“A newsletter is the first point of introduction to your content. Readers are more incentivised to open it. So I think there’s an opportunity there. The other great thing about newsletters from a subscription, paid subscription standpoint, is you don’t have to remember a login. Think of the many times you hit a paywall for a site that you’re already paying for. And then you have to hunt down and either remember your password or do a password recovery. But once you sign up for a paid newsletter, you are just going to start receiving it in your inbox.”

He thinks there’s a huge opportunity for advertising in newsletters, especially newsletter native advertising, “because there’s so much higher engagement with newsletters than standard website articles. But most publishers are not even trying to sell advertising in their newsletters.

“So, if you were actually to sell native advertising units within your newsletter, I think you could sell them at much higher cost per thousand. And they would produce higher ROI for advertisers.”

Turning to the bright side

So, it’s not all doom and gloom if publishers get the basics right? Not at all, says Simon. Unlike the tech giants, publishers create original content. “So there’s still tremendous value from people, from organisations and companies that know how to generate the kind of content that audiences actually want to consume.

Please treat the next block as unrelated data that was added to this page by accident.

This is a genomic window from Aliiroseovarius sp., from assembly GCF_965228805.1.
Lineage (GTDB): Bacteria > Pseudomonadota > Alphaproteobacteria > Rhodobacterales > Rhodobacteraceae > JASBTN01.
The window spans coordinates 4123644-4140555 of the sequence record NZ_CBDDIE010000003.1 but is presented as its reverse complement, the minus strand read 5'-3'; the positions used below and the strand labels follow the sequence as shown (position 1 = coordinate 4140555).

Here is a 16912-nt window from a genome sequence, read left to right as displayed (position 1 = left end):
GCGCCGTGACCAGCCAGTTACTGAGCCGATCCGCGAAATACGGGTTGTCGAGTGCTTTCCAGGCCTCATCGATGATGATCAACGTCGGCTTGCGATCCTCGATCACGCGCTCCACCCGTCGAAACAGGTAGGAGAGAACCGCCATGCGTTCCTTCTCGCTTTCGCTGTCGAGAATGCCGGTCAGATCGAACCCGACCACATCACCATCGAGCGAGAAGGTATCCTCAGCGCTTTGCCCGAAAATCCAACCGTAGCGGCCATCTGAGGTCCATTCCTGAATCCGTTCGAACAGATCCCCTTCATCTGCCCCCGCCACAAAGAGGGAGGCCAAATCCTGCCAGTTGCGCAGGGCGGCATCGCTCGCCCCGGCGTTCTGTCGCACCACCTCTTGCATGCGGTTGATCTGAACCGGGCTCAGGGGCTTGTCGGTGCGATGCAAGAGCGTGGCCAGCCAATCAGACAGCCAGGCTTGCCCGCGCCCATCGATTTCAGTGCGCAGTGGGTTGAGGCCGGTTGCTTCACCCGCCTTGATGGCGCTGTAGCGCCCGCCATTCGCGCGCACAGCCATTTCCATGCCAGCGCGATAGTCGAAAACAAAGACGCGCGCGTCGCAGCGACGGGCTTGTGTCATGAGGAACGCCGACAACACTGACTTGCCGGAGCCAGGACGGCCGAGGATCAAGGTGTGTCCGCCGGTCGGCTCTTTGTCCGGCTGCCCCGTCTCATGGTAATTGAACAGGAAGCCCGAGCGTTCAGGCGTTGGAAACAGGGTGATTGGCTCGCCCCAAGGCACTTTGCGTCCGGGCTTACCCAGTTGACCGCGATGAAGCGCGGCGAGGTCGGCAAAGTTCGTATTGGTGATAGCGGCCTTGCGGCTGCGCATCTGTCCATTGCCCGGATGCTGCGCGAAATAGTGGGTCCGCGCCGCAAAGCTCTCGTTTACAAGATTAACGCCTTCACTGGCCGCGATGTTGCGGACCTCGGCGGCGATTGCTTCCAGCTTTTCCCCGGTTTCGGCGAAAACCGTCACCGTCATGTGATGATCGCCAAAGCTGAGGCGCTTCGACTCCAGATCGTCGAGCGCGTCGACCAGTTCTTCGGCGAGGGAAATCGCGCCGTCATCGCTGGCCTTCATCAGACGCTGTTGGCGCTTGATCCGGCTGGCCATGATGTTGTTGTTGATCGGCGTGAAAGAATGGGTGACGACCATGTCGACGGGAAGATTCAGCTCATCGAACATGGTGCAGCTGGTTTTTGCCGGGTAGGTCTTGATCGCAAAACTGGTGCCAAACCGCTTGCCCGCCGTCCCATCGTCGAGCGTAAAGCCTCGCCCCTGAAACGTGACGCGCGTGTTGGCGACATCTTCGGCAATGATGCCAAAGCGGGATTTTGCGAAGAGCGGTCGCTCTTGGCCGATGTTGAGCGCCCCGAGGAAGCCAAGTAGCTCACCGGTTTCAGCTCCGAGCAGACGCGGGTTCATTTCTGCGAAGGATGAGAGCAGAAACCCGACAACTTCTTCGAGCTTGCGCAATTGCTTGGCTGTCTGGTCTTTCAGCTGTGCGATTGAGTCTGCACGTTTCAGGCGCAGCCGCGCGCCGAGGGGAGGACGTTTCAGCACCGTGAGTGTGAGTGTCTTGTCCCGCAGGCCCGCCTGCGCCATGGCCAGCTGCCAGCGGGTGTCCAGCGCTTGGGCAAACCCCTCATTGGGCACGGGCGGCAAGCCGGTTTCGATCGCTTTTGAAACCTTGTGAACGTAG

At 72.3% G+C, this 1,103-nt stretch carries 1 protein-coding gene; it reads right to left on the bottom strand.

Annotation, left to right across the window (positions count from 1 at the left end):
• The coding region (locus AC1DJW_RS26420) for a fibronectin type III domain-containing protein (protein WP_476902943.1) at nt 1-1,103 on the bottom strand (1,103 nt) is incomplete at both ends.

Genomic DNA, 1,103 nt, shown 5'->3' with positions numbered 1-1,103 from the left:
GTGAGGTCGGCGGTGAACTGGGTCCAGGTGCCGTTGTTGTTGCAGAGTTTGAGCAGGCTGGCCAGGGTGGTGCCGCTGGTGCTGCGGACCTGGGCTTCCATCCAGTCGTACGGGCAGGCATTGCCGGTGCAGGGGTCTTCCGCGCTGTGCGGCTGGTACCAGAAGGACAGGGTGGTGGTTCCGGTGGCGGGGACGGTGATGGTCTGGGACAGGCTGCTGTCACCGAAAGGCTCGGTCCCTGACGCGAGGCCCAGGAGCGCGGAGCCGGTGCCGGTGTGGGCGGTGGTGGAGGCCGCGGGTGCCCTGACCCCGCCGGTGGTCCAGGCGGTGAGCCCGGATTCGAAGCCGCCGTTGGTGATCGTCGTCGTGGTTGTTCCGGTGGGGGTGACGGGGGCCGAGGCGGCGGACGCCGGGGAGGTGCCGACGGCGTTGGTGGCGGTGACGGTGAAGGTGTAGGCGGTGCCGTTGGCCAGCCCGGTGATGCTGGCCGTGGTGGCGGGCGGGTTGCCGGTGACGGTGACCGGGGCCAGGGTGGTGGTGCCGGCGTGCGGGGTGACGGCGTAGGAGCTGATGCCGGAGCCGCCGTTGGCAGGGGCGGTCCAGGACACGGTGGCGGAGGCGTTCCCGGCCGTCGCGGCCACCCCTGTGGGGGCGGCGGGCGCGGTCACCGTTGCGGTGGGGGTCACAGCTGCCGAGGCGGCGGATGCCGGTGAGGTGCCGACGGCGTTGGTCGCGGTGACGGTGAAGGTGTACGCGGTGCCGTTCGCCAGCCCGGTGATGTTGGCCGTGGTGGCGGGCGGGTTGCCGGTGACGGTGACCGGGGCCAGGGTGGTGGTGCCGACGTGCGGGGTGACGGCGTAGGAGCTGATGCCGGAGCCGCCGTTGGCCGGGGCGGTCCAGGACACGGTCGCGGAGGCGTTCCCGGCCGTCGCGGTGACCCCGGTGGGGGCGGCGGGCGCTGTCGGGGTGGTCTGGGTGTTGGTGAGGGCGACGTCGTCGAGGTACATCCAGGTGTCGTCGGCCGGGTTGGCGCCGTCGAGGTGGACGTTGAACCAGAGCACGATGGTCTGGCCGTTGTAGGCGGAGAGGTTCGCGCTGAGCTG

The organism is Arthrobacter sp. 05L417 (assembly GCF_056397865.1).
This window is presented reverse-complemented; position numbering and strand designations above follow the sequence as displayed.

“It’s just a matter of figuring out how you monetise that audience, and I think that’s where publishers have suffered. And part of it is that they tried to optimise their content for the tech giants and whatever their whims were.”

Many legacy media companies, he says, “are still too stuck in their printed mindset”. As soon as they realise that they already have audiences, the expertise, and the ability to put good content in front of audiences, they need to work out how to make money from it.

“Through things like paid subscriptions, through affiliate and e-commerce, through better advertising products, there’s still tremendous opportunity for media companies,” Simon argues. “The death of media is greatly exaggerated.”